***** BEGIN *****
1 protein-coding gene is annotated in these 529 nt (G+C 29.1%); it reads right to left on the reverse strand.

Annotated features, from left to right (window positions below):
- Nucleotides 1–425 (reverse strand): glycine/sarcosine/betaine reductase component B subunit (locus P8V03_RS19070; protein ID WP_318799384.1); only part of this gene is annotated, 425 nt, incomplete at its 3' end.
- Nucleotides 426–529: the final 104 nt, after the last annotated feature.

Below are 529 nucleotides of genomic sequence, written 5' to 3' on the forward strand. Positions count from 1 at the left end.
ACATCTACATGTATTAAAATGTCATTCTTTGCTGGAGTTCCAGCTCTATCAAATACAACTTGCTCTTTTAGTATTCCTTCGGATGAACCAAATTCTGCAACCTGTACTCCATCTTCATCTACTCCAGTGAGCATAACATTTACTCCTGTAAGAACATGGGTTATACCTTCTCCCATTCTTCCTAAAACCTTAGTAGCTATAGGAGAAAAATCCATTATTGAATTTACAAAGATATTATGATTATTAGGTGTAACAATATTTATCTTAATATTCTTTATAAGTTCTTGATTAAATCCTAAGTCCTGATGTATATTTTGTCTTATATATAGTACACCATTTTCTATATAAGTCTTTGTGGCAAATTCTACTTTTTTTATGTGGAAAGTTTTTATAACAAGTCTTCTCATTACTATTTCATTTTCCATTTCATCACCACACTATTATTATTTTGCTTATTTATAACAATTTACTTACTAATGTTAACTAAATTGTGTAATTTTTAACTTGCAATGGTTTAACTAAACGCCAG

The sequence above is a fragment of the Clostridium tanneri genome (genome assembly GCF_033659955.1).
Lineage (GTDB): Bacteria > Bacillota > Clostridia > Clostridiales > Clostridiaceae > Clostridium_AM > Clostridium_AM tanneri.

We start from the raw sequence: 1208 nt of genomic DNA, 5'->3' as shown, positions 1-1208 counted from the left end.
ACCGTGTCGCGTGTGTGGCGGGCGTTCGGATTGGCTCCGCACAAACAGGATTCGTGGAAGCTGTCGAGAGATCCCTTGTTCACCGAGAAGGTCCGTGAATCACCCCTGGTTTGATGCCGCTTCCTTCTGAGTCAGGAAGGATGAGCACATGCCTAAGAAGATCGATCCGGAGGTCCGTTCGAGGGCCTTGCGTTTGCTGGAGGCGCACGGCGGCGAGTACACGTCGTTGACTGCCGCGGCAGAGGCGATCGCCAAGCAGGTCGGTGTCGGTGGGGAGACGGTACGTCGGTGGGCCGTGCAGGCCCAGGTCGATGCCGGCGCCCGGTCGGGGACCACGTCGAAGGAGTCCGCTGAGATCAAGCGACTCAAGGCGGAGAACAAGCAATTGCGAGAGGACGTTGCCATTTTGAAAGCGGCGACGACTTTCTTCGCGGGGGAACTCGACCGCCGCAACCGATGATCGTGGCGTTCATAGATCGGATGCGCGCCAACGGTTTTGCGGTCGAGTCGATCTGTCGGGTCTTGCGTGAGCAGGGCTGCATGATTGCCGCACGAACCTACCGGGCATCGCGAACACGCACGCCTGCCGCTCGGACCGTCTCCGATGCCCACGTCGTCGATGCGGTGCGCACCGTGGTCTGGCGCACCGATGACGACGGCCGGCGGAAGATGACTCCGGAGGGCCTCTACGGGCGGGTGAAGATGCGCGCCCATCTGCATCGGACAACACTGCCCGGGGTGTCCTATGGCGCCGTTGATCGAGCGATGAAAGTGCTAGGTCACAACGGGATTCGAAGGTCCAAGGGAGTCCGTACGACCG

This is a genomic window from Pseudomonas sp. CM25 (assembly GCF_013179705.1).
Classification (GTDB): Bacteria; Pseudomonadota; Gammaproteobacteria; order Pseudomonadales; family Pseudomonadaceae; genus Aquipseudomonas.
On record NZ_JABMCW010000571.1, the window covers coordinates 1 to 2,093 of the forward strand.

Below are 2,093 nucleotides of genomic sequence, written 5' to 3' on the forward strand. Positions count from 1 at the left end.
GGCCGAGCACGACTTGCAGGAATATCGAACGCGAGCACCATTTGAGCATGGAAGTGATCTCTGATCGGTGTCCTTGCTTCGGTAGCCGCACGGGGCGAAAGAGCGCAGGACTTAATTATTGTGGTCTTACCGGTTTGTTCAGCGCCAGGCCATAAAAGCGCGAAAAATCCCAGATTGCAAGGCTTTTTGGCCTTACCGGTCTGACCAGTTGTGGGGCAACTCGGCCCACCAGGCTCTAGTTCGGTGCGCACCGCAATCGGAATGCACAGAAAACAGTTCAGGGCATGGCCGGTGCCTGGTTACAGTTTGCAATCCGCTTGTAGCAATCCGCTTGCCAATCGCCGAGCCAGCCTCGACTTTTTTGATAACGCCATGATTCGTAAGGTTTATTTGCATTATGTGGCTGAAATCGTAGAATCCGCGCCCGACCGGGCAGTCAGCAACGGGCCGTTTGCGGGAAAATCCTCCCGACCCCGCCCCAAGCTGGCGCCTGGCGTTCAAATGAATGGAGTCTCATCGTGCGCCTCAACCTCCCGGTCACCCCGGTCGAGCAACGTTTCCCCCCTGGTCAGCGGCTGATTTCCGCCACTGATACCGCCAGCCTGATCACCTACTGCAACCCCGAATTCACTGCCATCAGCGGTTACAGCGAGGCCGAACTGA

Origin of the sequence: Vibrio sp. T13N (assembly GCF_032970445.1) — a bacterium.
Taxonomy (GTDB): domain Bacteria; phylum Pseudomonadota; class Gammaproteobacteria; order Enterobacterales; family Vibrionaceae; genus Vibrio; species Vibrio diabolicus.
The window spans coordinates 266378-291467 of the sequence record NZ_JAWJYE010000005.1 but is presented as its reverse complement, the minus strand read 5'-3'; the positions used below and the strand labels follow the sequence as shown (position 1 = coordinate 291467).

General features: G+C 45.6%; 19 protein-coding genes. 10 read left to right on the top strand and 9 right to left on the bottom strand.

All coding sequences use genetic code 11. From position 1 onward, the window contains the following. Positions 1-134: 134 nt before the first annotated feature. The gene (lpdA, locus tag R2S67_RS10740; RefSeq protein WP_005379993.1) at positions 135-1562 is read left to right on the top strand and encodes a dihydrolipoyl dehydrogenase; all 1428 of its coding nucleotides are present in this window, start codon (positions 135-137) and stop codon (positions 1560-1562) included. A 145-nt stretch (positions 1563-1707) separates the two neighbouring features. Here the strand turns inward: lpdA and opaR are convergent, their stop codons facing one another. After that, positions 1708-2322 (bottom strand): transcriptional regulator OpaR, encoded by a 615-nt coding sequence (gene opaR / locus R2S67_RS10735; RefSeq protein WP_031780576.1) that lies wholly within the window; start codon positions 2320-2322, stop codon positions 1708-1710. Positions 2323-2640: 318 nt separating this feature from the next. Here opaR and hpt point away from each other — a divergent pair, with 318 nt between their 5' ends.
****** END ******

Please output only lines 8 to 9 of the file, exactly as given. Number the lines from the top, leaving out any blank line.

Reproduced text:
Lineage (GTDB): Bacteria > Bacillota > Clostridia > Clostridiales > Clostridiaceae > Clostridium_AM > Clostridium_AM tanneri.

We start from the raw sequence: 1208 nt of genomic DNA, 5'->3' as shown, positions 1-1208 counted from the left end.